International E-news - January 2010

  1. Israel and Andorra receive positive assessment on adequacy from EU Art. 29 DP Working Party
  2. China: data protection construed as tort

1. Israel and Andorra receive positive assessment on adequacy from EU Art. 29 DP Working Party

The European Union’s Art. 29 Data Protection Working Party announced yesterday that is has made a positive assessment of the level of data protection in Israel, and has decided the country guarantees an adequate level of protection for international data transfers. This assessment was made on the basis of several factors including the Basic Law, the Protection of Privacy Act 1991, case law and the independent status of Israel’s Law, Information and Technology Authority.

At the same time, the Working Party encourages the Israeli authorities to, in future legislative developments, adopt provisions that:

1. extend the application of legislation to manual databases
2. expressly applies the proportionality principle to the totality of personal data processing carried out by the private sector.

Andorra was awarded a similar opinion by the Art. 29 Data Protection Working Party on its adequacy. Both decisions were made at the meeting of the Working Party on 1 December 2009.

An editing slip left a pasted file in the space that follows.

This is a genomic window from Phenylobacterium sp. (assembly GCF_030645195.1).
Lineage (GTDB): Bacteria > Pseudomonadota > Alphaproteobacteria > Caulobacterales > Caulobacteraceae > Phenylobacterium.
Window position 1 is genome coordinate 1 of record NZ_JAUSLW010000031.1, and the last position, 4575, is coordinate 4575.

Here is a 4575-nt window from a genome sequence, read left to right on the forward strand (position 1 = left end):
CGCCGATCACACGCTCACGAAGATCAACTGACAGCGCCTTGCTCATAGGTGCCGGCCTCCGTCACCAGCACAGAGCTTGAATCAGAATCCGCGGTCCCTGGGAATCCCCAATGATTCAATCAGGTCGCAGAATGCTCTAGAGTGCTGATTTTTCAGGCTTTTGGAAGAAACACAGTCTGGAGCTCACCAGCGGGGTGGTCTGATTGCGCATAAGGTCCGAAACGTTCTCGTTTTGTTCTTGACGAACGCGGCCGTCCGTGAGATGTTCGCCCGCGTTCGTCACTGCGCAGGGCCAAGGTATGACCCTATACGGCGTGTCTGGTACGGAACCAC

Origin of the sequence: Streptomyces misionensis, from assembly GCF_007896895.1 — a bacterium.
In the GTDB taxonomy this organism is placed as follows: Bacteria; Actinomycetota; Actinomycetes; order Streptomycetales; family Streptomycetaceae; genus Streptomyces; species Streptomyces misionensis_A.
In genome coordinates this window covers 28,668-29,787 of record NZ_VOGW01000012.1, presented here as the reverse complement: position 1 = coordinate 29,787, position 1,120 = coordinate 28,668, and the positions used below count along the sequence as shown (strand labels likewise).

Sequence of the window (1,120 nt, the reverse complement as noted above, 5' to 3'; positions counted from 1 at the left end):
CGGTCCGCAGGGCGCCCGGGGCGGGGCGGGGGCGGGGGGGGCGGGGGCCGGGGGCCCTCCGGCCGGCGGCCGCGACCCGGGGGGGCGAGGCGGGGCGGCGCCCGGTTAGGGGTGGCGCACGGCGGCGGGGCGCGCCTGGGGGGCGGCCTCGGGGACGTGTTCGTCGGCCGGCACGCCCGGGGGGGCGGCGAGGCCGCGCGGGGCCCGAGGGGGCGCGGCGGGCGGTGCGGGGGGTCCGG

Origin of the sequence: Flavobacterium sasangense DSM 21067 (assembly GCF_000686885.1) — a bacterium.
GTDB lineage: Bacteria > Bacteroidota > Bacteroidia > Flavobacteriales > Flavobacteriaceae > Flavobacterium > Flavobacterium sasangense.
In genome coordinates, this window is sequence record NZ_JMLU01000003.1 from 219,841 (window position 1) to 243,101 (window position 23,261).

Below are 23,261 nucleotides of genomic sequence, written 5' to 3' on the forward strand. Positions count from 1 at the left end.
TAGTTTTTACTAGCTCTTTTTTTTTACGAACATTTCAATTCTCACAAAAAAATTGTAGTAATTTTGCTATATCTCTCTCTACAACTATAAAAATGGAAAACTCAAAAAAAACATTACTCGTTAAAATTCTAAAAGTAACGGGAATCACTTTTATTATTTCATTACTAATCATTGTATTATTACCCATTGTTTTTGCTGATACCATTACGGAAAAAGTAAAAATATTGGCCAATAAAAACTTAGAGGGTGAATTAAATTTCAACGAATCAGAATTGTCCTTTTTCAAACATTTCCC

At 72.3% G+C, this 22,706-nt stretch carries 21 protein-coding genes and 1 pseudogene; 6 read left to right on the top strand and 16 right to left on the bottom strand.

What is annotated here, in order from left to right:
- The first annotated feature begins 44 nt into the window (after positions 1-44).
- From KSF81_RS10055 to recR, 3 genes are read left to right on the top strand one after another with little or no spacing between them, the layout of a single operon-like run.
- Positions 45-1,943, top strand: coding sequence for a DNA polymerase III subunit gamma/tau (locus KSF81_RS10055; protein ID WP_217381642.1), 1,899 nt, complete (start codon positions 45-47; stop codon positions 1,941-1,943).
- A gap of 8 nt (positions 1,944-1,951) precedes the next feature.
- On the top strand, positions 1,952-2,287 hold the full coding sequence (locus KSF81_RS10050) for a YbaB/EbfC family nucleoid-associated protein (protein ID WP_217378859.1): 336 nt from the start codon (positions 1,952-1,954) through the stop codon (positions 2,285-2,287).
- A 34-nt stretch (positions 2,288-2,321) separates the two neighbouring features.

The Opinion on Israel was adopted on 1 December 2009. 

The Opinion on Andorra was adopted on 1 December 2009.

There will be a more detailed report in Privacy Laws & Business’s February International Newsletter.

Conference, Monday 25th October, Tel Aviv

Privacy Laws & Business is organizing a conference on Monday 25th October in Tel Aviv entitled: “Integrating privacy into your compliance programme in Israel”. The conference is for companies in Israel with international parents or subsidiaries. The aim is to encourage the adoption of companies' compliance programmes which are consistent between a company's operations in Israel and European Union and other countries with Data Protection laws.

For more information as the programme develops.

2. China: data protection construed as tort

The new Tort Liability Law construes data protection violations in China as a tort, reports law firm Hunton & Williams. The law states a general principle that any person who infringes on and damages “civil rights and interests” of other persons shall assume tort liability. A right to privacy is included in the list of the protected “civil rights and interests.” The Tort Liability Law was passed by the Standing Committee of China’s National People’s Congress on 26 December 2009.

China has a patchwork of general and specific laws affecting data protection and privacy. Read more in the PL&B International Newsletter, December 2009 (pp.21-22).

For further details on the Privacy Laws & Business International Newsletter, please click here.

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